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- This topic has 5 replies, 1 voice, and was last updated 13 years, 5 months ago by Anonymous.
June 16, 2008 at 2:45 PM #37290AnonymousInactive
I’m new. I hope you all are well. I’ve been interested in filmmaking for a long time–ever since I saw Jaws, but I just never made the move until now.
I want to start out making short films. I’mjust not sure how to shoot scenes. Do I shoot the entire thing in a long shot and then shoot again in medium and then in close ups. Or do I only shootthe entire thing in a long shot and then pick which shotsI want in medium andclose up?
June 16, 2008 at 11:21 PM #165169chrisColoradoParticipant
I’d say that’s up to you.
I actually started production on another movie today and what i did was turn the camera on, hit record, tell my actors what to do and just keep recording until i got a good “take”. I have a Flash media camcorder, so I can afford to do this.
I don’t do LS, MS, CU or any process. I figure out the way the shots will look in my head right before I shoot, then hurry and bang it all out in one take each if possible. Very strange perhaps, but that’s me. That’s how I shot my most successful movie to date and it’s very relaxing.
Good luck! Chris of Colorado
June 17, 2008 at 3:02 AM #165170AnonymousInactive
I have to agree with ChrisColorado.
When I shoot a project I visualize everything before hand. You should write down every shot before hand, plan every shot, every scene, every line. Just remember, shoot like an editor, and don’t take any crap from your actors – LOL!
Seriously, I shoot the same scene from different vantage points and take the best – sometimes mix serveral shots from the same scene. Experiment and keep you first project simple. (it will complicate itself on its own)
June 17, 2008 at 3:18 AM #165171chrisColoradoParticipant
Another helpful tip about shots/production:
If you do use a script and storyboard(this is highly recommended, but as i said above, I don’t), then put it up on the wall or somewhere where your actors and crew can see it. This is preferably the storyboard. Then, your crew can look at the storyboard and figure out the shot for themselves, rather than you having to explain every shot to them. You just OK it, sit back in your Director chair and ask the grip to go get more Doritos.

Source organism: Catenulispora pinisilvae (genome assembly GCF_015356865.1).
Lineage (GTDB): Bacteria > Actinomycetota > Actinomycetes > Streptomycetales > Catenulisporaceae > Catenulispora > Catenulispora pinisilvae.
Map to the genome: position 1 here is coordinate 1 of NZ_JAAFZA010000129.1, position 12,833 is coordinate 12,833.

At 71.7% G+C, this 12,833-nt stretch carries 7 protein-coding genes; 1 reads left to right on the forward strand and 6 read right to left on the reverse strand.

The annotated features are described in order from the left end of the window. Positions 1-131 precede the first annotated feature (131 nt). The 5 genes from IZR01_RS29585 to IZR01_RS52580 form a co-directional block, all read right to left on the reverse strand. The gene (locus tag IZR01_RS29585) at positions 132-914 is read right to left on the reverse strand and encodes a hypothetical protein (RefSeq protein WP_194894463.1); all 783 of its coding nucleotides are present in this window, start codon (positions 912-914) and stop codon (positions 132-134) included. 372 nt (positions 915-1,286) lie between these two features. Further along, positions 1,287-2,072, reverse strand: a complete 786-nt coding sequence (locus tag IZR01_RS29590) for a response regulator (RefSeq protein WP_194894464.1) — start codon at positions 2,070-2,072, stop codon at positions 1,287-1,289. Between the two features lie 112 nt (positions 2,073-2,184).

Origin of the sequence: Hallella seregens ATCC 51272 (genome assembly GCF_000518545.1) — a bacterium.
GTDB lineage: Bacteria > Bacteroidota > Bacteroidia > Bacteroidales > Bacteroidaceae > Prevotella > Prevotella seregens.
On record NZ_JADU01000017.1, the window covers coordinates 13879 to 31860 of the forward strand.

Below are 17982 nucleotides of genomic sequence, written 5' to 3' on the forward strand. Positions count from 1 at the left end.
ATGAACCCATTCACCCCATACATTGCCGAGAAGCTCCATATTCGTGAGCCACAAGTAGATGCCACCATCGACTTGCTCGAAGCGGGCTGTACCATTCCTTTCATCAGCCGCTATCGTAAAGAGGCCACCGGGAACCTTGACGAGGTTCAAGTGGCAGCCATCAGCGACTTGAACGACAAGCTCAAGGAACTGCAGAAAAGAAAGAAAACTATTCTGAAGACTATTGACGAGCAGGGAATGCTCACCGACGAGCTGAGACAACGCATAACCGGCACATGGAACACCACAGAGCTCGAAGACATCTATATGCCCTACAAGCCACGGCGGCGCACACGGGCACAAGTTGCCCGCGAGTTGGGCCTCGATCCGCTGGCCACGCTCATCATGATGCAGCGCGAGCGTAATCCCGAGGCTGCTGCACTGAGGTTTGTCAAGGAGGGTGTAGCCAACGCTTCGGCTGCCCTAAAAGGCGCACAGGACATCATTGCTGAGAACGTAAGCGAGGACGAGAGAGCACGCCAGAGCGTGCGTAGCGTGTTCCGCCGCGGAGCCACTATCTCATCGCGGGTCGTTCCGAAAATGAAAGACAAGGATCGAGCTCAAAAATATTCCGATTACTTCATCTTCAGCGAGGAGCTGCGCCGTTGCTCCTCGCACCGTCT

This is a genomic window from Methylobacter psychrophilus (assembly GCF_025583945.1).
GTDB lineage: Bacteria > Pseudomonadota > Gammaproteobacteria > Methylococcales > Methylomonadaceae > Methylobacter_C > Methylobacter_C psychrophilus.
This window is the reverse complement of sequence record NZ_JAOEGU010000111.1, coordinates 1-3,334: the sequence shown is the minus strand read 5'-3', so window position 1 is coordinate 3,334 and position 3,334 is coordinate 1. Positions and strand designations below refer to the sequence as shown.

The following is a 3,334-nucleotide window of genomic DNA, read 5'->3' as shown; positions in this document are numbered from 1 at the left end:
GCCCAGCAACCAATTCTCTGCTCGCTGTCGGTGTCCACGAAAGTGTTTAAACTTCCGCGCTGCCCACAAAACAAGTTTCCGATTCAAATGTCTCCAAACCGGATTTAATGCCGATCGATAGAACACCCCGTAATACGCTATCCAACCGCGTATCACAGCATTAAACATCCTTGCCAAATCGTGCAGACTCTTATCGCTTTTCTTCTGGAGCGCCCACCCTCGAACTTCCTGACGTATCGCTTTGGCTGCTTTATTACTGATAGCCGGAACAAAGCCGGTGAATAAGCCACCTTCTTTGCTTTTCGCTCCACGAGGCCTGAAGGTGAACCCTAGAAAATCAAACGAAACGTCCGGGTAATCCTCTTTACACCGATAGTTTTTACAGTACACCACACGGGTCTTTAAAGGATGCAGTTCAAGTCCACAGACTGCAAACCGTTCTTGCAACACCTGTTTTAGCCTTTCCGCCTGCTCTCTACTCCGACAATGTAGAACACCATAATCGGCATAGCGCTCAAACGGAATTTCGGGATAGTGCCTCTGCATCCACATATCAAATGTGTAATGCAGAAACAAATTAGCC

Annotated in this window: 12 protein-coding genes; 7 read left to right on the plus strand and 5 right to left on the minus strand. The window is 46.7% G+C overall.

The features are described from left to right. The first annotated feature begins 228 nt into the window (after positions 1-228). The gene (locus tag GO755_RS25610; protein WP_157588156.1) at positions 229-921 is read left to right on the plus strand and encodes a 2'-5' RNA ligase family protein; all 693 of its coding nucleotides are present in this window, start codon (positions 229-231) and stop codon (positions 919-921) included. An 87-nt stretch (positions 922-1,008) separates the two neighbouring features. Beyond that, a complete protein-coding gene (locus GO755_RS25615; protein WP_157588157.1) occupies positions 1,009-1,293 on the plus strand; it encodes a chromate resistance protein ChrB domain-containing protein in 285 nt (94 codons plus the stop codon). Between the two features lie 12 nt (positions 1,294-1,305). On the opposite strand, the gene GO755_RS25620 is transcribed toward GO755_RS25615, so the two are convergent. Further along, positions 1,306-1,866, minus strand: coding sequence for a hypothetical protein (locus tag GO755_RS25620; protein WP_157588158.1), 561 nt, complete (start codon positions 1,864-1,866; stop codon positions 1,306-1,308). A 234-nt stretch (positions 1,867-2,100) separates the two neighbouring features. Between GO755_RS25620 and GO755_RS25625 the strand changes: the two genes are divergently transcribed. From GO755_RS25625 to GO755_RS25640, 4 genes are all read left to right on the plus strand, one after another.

Then, after each take, go cross off the storyboardshot you just didwith a big black “X” using the Sharpie you brought along. When all the shots are crossed off, everyone can strike and go home. This helps both cast and crew with motivation, and the determination to keep going, because everyone only has to look on the wall to see how long they have to stay and it’s pretty obvious how much you’ve done already.
I heard this tip from a pro writer/director who lives a couple towns away. He used Kinko’s boards on easels.
June 20, 2008 at 12:03 PM #165172DarkshrimpParticipant
Yeah, as stated above, if it’s your first project, keep it simple.
And I usually just have one scene shot over and over again. from different angles of course.
You always want to have more than you need, because you will be kicking yourself when you dont’ have enough shots while editing.
forexample, one of the scenes i’ve shot, a simple scene of a girl picking up a mobile phone call. That took me a few hours to shoot. That was one of my first few projects too. I just wanted to get all the angles perfect. It was about a 10sec scene, and i ended up about 10, 20mnin footage. 🙂
July 10, 2008 at 3:40 PM #165173faqvideoParticipant
For dialogs you might as well want to use 2 or 3 camera setting, each camera pointed at different character.
A good way to learn it: take apart and put together. Record any show or movie you like, then play it in slow motion, or frame by frame again and again, you’ll see how it’s been edited. And after that shoot your scenes thinking as an editor.
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